Dan Metz

Dan Metz

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As a cyclist who has ridden over 35,000 miles on public roads, I feel compelled to respond to the Town Hall section of the Dec. 10 issue of The News-Gazette (“Local bicyclist’s death much more than ‘a tragic accident’”).

In my 52-year career, I have reconstructed over 1,200 road accidents, some involving collisions between vehicles and bicycles. Scientific accident reconstruction is based on physical evidence; unsupportable speculation has no part to play in reconstruction. I inspected the scene of the April 2 accident, on Illinois 47 north of Mahomet, shortly after it occurred to look for physical evidence that might be present and to interpret it.

Here are my observations:

1. Actual visibility and target interpretation depend on the behavior and trajectory history of both the truck driver and the cyclist; both were moving in the same direction at differing speeds. The 700-foot figure in the article cannot be developed from physical evidence; it is unjustified speculation.

2. It is impossible to determine whether (a) the truck driver saw the cyclist, (b) the cyclist was making a left turn or (c) the cyclist signaled that he planned to turn left. None of these things can be developed from physical evidence; they are again only unjustified speculations.

Are they possible? Certainly they are. But it is also possible that the cyclist waved the truck driver past (as the truck driver stated), or made a signal that appeared to be such, or was avoiding a pothole or squirrel and swerved into the path of the truck, or lost control of his bicycle at the wrong moment.

3. Without knowledge of the velocity vs. time history of the truck, it is impossible to determine whether the truck failed to slow down before impact. If a vehicle does not leave tire signatures on the roadway, we cannot determine whether it slowed, sped up or remained at constant speed. More unjustified speculation.

4. The cyclist absolutely had a legal right to use the roadway; the truck driver had the same right. There is no physical evidence to prove or disprove that the truck driver was driving dangerously or recklessly, or for that matter, whether the cyclist was riding in a dangerous or reckless manner. Just because an accident occurred is in no way probative about what the drivers of the vehicles did or didn’t do; that requires physical evidence.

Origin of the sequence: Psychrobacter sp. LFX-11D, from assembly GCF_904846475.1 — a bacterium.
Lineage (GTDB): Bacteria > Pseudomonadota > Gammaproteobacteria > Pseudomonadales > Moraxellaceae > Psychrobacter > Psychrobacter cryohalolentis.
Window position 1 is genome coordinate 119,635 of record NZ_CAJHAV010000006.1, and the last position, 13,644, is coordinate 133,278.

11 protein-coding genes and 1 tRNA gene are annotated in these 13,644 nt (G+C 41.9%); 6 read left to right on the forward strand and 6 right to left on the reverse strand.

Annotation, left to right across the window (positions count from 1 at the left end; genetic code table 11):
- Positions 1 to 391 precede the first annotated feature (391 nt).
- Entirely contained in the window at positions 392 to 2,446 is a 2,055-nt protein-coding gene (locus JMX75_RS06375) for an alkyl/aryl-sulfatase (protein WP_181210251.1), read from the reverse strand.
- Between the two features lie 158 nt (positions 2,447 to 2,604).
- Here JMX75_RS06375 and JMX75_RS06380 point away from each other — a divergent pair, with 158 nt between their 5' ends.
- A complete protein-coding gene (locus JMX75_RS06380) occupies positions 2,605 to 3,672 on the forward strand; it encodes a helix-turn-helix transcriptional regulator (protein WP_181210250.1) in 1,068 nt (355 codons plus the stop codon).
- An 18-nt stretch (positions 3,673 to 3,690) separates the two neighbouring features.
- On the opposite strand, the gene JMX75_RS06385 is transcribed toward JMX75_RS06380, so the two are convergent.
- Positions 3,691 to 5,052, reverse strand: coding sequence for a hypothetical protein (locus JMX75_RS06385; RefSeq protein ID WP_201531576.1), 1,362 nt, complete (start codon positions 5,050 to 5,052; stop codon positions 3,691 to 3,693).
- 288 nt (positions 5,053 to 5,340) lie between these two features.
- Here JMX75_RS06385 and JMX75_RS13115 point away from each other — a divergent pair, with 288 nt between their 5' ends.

Through some of my cycling friends, I’ve been told that the cyclist was a really good guy, an experienced cyclist and a true friend of the cycling community. To the best of my knowledge our paths never crossed, so I can’t claim him as friend, just a kindred spirit who enjoyed the same sport as I do. But I gently wonder why he was riding on a busy state highway.

He had a right to do so certainly, but just because we cyclists have a right to do something doesn’t make it a good idea. As cyclists, we accept risk in return for the beauty of our sport, but we cannot ignore the risks. Powered drivers have to use good judgment; our vulnerability means we have to use better than good judgment.

I write this only to balance the comments in the recent article. My condolences go out to the family of the deceased cyclist in what really was a tragic accident.

In any criminal trial, the first line of defense for the defendant is to say: Prove it. There is no physical evidence to prove any of the article’s bicyclist-friendly speculations. The state’s attorney’s resources are allocated on case winability, as they should be because those resources are provided by taxes.

The unverifiable speculations noted above would have been subjected to a withering cross examination in a trial which would show that not a single one of them can be scientifically verified.

Dan Metz is a Society of Automotive Engineers fellow, Prairie Cycle Club member and accident reconstructionist who notes that his expertise is “available for inspection” at midwest-reconstruction.com.

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